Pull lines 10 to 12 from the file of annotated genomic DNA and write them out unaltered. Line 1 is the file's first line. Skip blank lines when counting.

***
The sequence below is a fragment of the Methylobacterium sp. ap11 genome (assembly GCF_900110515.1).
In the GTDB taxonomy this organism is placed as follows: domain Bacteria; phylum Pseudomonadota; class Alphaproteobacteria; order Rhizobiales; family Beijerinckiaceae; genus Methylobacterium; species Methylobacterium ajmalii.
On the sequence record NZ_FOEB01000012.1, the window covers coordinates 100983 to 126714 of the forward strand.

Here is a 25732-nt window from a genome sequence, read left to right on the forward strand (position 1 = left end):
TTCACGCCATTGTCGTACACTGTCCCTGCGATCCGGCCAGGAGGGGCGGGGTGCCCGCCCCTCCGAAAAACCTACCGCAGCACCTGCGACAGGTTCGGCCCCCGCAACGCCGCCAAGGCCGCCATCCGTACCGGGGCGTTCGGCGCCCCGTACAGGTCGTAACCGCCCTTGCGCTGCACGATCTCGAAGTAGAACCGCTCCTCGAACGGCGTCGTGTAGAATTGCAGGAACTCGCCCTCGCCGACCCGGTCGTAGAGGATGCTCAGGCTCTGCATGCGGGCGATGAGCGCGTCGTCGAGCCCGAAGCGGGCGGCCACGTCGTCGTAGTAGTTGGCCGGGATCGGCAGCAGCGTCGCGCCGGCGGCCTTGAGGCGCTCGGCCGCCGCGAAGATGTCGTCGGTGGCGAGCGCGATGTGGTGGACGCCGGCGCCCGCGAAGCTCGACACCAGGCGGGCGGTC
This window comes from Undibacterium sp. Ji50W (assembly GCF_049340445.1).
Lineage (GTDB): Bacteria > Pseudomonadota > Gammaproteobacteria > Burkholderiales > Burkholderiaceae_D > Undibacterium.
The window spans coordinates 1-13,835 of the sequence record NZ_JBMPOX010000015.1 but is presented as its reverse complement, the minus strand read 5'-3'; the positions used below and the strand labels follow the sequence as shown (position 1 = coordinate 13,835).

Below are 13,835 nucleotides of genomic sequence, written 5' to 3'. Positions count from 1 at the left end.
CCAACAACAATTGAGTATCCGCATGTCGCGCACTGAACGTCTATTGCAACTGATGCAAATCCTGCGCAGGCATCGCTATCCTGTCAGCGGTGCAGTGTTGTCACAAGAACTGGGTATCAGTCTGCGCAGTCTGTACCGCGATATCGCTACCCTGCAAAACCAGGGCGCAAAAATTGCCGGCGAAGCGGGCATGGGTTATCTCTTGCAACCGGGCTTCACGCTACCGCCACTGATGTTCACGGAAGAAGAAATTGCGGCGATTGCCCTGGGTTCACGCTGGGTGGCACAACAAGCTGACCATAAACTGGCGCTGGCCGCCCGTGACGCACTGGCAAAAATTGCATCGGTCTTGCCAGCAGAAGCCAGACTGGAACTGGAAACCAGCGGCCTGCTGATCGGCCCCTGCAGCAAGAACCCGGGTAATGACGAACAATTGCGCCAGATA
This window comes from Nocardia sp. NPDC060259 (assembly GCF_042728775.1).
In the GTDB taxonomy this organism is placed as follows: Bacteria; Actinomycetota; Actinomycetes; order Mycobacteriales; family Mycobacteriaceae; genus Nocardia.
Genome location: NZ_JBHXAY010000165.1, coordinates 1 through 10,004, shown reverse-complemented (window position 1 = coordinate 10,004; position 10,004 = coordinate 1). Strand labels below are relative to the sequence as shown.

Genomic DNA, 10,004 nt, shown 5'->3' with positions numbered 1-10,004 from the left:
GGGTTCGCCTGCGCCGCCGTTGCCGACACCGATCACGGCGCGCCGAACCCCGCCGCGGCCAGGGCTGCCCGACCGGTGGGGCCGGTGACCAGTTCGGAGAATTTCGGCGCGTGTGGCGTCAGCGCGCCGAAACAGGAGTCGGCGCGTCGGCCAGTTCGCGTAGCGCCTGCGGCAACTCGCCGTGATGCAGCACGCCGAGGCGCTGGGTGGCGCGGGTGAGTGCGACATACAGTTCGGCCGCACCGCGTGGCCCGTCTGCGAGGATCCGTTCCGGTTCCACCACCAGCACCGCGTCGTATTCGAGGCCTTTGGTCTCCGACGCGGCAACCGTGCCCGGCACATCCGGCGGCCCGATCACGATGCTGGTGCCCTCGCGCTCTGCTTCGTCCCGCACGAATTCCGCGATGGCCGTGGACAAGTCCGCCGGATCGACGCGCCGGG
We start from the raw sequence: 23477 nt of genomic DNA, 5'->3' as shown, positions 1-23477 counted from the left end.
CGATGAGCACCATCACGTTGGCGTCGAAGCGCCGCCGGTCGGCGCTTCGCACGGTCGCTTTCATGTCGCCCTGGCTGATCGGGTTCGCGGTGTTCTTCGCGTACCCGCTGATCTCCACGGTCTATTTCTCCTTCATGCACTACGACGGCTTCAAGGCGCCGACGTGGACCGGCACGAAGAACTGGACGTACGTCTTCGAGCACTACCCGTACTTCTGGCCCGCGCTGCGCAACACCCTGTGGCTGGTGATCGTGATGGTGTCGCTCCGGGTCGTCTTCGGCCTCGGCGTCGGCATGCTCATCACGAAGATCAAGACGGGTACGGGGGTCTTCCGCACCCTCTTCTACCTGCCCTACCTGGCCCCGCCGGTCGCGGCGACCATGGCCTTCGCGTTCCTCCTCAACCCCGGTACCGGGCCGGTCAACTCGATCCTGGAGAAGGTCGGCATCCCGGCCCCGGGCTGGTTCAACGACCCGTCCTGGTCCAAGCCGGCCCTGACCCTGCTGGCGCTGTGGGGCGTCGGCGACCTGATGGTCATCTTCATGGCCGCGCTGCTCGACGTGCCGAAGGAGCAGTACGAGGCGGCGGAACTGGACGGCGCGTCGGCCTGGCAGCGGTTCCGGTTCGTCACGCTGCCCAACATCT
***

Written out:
CCAACAACAATTGAGTATCCGCATGTCGCGCACTGAACGTCTATTGCAACTGATGCAAATCCTGCGCAGGCATCGCTATCCTGTCAGCGGTGCAGTGTTGTCACAAGAACTGGGTATCAGTCTGCGCAGTCTGTACCGCGATATCGCTACCCTGCAAAACCAGGGCGCAAAAATTGCCGGCGAAGCGGGCATGGGTTATCTCTTGCAACCGGGCTTCACGCTACCGCCACTGATGTTCACGGAAGAAGAAATTGCGGCGATTGCCCTGGGTTCACGCTGGGTGGCACAACAAGCTGACCATAAACTGGCGCTGGCCGCCCGTGACGCACTGGCAAAAATTGCATCGGTCTTGCCAGCAGAAGCCAGACTGGAACTGGAAACCAGCGGCCTGCTGATCGGCCCCTGCAGCAAGAACCCGGGTAATGACGAACAATTGCGCCAGATA
This window comes from Nocardia sp. NPDC060259 (assembly GCF_042728775.1).
In the GTDB taxonomy this organism is placed as follows: Bacteria; Actinomycetota; Actinomycetes; order Mycobacteriales; family Mycobacteriaceae; genus Nocardia.